With a second summit between the leaders of the U.S. and North Korea, Donald Trump and Kim Jong Un, scheduled for the end of this month in Vietnam, the timing for John Feffer’s latest show couldn’t be better. An acknowledged expert on North Korea, Feffer returns to his gifts as solo storyteller to bring us inside that shuttered country. This is a story of forced compromises and personal conflict and an important backgrounder to the upcoming meeting.
An occasional contributor to DC Theatre Scene, John Feffer tells us about Next Stop: North Korea.
You can’t visit North Korea, not as a tourist, not since the State Department instituted a travel ban in September 2017. Even when the U.S. government didn’t stand in your way, it wasn’t easy to go the isolated Asian country. It took a long time to fly to Pyongyang, with a stop in Beijing, and the visa was difficult to obtain. The plane tickets were expensive, and the guided one-week tour was even more costly.
But now you can go to North Korea for as little as $20. And it requires only a short trip to Adams Morgan.
My new one-man show, Next Stop: North Korea, debuts March 1 at the DC Arts Center. It brings you as close to North Korea as you can get without a visa. It introduces you to four North Koreans and assorted people working in North Korea. It also tells the story of my own work in the country.
And it asks the big question: how much would you compromise your principles in order to help desperate people?
Beginning in 1998, I took three trips to North Korea as a representative of an international organization. My job was to help set up U.S.-North Korean exchanges. It was not an easy job.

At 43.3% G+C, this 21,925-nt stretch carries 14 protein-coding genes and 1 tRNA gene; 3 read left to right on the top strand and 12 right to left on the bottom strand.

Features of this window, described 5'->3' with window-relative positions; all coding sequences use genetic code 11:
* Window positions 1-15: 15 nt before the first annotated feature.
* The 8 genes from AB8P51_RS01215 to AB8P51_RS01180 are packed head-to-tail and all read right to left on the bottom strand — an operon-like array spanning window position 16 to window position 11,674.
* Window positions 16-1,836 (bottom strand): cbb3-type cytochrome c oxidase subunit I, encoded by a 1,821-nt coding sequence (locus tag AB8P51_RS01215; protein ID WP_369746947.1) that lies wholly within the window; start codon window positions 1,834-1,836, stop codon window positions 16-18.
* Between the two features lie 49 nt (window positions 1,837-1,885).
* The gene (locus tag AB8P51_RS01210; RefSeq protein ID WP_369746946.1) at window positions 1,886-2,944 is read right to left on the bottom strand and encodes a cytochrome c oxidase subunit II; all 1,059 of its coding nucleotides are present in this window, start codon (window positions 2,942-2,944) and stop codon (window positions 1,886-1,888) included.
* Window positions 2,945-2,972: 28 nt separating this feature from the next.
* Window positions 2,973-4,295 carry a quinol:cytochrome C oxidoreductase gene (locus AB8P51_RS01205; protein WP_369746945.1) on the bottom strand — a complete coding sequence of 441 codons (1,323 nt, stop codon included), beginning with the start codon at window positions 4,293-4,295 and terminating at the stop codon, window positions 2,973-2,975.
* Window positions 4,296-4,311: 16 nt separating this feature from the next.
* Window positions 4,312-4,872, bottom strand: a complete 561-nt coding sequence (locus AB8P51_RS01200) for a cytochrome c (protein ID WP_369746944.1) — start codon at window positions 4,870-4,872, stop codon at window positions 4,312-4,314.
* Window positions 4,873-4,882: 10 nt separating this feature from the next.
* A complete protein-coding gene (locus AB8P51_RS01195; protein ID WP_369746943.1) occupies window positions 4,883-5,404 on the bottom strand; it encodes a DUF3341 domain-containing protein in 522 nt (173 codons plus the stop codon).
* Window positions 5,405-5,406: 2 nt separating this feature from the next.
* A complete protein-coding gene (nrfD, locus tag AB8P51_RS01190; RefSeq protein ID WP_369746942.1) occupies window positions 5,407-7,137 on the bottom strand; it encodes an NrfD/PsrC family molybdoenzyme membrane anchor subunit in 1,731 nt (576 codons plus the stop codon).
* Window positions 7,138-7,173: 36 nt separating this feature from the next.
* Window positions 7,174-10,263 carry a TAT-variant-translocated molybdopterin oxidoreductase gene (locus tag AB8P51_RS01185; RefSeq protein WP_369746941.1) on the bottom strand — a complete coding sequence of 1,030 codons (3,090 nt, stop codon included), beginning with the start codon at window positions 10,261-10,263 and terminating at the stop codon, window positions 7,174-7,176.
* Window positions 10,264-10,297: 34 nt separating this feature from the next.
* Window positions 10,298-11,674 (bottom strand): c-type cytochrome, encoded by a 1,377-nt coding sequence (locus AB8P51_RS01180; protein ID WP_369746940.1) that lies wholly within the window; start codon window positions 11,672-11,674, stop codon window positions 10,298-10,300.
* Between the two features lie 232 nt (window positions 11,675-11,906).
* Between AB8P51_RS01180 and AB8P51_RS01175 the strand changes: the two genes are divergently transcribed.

I’d lived and worked in Communist countries: the Soviet Union, Poland, Hungary. But I’d never been to Asia before. I didn’t speak Korean when I started out. I was completely unprepared for the difficulty of working inside North Korea. I was not prepared for the sheer drama of the country.
You’ve probably heard a story or two about life inside North Korea. It’s a tightly controlled country led by a dynastic ruler. There was a war between the two halves of the Korean peninsula from 1950-1953, with the United States backing the South. North Korea suffered a famine in the 1990s. The country has poured a good portion of its limited resources into building a nuclear weapons program, and the government commits terrible human rights violations. Yet, the current leader, Kim Jong Un, has managed to charm the president of the United States into holding two summits, the second one scheduled to take place at the end of this month in Vietnam.
But how much do you really know about the country?
Next Stop: North Korea brings you inside the country: the sights, the sounds, even the tastes. You’ll meet a tour guide, a driver, and a defector. You’ll go inside the mausoleum of the Great Leader. You’ll go to a store, to a farm, to the top of the Juche Tower. In fact, you’ll probably see a lot more than if you went on an actual tour in North Korea.
But most of all, you’ll be thrown into the middle of an intriguing story.
Next Stop, North Korea
March 1 – 24, 2019
Details and tickets
When I went to North Korea for the first time, it was still in the middle of a famine that killed hundreds of thousands of people, possibly millions. The country desperately needed outside help. But it didn’t make it easy to provide that help. Foreigners had to make any number of compromises to work in the country.
Some people and organizations refused to make those compromises. When I was there, I had to make that hard decision myself: should I stay or should I go?
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Next Stop: North Korea is a story of a young man in a difficult moral bind. Those trips to North Korea changed my life.
The play, directed by Angela Kay Pirko, runs for 75 minutes, and there will be a talkback after each show. Talkback guests will include: Seung-Hee Nah (Korean American Sharing Movement), Immanuel Kim (George Washington University), Jenny Town (38North), Dan Jasper (American Friends Service Committee), and Dan Wertz (National Committee on North Korea).